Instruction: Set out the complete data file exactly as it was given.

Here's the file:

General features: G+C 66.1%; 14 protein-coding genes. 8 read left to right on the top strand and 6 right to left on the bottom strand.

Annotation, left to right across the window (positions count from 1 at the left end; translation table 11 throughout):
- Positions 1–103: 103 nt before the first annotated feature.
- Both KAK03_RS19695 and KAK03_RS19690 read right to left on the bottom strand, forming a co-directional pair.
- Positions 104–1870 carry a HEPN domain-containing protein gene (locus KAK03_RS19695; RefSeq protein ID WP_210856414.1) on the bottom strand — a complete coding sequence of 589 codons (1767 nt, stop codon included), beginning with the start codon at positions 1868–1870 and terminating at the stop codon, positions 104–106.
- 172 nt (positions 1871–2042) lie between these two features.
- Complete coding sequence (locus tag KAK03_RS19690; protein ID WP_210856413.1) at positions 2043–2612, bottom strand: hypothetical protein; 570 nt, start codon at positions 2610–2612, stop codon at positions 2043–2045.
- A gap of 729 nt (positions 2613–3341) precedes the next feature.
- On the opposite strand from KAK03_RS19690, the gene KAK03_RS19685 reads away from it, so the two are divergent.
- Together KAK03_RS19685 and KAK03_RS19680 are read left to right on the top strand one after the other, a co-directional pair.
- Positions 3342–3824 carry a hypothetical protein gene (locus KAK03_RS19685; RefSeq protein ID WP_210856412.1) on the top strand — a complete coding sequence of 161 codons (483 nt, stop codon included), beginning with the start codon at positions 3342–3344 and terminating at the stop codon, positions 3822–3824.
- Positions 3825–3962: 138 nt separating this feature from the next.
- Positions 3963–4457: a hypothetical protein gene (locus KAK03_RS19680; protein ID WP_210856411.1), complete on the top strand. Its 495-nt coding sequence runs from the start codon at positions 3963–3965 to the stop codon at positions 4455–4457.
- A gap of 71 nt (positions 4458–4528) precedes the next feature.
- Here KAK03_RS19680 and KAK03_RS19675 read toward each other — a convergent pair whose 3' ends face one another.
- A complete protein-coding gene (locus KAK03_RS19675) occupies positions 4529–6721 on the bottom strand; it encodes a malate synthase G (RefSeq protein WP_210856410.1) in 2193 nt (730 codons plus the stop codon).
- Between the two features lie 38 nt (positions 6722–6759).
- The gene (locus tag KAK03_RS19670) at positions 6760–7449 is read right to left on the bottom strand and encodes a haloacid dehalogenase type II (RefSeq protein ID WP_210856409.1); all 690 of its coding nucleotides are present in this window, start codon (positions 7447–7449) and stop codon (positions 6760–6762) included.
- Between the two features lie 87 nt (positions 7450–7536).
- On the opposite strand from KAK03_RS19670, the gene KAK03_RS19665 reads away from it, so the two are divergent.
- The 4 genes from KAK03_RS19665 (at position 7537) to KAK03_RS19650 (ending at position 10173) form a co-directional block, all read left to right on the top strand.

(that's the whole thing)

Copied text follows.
General features: G+C 66.1%; 14 protein-coding genes. 8 read left to right on the top strand and 6 right to left on the bottom strand.

Annotation, left to right across the window (positions count from 1 at the left end; translation table 11 throughout):
- Positions 1–103: 103 nt before the first annotated feature.
- Both KAK03_RS19695 and KAK03_RS19690 read right to left on the bottom strand, forming a co-directional pair.
- Positions 104–1870 carry a HEPN domain-containing protein gene (locus KAK03_RS19695; RefSeq protein ID WP_210856414.1) on the bottom strand — a complete coding sequence of 589 codons (1767 nt, stop codon included), beginning with the start codon at positions 1868–1870 and terminating at the stop codon, positions 104–106.
- 172 nt (positions 1871–2042) lie between these two features.
- Complete coding sequence (locus tag KAK03_RS19690; protein ID WP_210856413.1) at positions 2043–2612, bottom strand: hypothetical protein; 570 nt, start codon at positions 2610–2612, stop codon at positions 2043–2045.
- A gap of 729 nt (positions 2613–3341) precedes the next feature.
- On the opposite strand from KAK03_RS19690, the gene KAK03_RS19685 reads away from it, so the two are divergent.
- Together KAK03_RS19685 and KAK03_RS19680 are read left to right on the top strand one after the other, a co-directional pair.
- Positions 3342–3824 carry a hypothetical protein gene (locus KAK03_RS19685; RefSeq protein ID WP_210856412.1) on the top strand — a complete coding sequence of 161 codons (483 nt, stop codon included), beginning with the start codon at positions 3342–3344 and terminating at the stop codon, positions 3822–3824.
- Positions 3825–3962: 138 nt separating this feature from the next.
- Positions 3963–4457: a hypothetical protein gene (locus KAK03_RS19680; protein ID WP_210856411.1), complete on the top strand. Its 495-nt coding sequence runs from the start codon at positions 3963–3965 to the stop codon at positions 4455–4457.
- A gap of 71 nt (positions 4458–4528) precedes the next feature.
- Here KAK03_RS19680 and KAK03_RS19675 read toward each other — a convergent pair whose 3' ends face one another.
- A complete protein-coding gene (locus KAK03_RS19675) occupies positions 4529–6721 on the bottom strand; it encodes a malate synthase G (RefSeq protein WP_210856410.1) in 2193 nt (730 codons plus the stop codon).
- Between the two features lie 38 nt (positions 6722–6759).
- The gene (locus tag KAK03_RS19670) at positions 6760–7449 is read right to left on the bottom strand and encodes a haloacid dehalogenase type II (RefSeq protein ID WP_210856409.1); all 690 of its coding nucleotides are present in this window, start codon (positions 7447–7449) and stop codon (positions 6760–6762) included.
- Between the two features lie 87 nt (positions 7450–7536).
- On the opposite strand from KAK03_RS19670, the gene KAK03_RS19665 reads away from it, so the two are divergent.
- The 4 genes from KAK03_RS19665 (at position 7537) to KAK03_RS19650 (ending at position 10173) form a co-directional block, all read left to right on the top strand.